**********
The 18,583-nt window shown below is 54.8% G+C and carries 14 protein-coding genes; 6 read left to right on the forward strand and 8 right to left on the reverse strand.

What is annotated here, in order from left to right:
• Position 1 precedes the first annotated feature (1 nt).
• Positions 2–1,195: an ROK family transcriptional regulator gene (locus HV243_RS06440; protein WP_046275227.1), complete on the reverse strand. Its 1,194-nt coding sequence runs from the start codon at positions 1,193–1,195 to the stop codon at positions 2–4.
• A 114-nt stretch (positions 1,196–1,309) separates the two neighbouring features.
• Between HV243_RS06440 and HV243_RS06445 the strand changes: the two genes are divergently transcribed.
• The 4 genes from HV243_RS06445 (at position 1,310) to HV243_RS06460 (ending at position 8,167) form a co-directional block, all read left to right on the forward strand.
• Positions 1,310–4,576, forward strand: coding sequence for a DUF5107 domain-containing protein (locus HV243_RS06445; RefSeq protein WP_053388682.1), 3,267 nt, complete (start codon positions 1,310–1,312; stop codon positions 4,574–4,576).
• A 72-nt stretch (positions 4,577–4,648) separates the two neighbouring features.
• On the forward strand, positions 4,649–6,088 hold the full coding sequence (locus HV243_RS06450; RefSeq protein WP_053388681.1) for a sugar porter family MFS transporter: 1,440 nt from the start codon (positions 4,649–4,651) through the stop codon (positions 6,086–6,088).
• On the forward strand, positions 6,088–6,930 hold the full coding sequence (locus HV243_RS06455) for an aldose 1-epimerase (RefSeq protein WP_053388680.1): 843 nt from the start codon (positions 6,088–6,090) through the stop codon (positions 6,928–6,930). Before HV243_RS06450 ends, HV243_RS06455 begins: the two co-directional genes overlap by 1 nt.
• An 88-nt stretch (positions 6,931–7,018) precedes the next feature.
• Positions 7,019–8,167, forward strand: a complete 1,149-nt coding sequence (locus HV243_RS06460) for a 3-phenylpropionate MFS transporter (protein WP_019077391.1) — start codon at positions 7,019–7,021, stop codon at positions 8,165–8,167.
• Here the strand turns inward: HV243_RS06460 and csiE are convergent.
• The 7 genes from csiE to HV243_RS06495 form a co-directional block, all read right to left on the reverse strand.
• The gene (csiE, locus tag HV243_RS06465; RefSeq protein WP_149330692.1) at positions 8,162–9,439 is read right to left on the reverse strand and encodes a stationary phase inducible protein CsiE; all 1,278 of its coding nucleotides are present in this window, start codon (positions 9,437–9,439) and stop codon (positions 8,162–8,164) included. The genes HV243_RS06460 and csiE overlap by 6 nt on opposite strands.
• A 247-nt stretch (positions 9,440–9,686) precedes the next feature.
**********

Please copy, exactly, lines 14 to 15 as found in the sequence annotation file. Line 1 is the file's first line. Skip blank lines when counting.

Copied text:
• Here the strand turns inward: HV243_RS06460 and csiE are convergent.
• The 7 genes from csiE to HV243_RS06495 form a co-directional block, all read right to left on the reverse strand.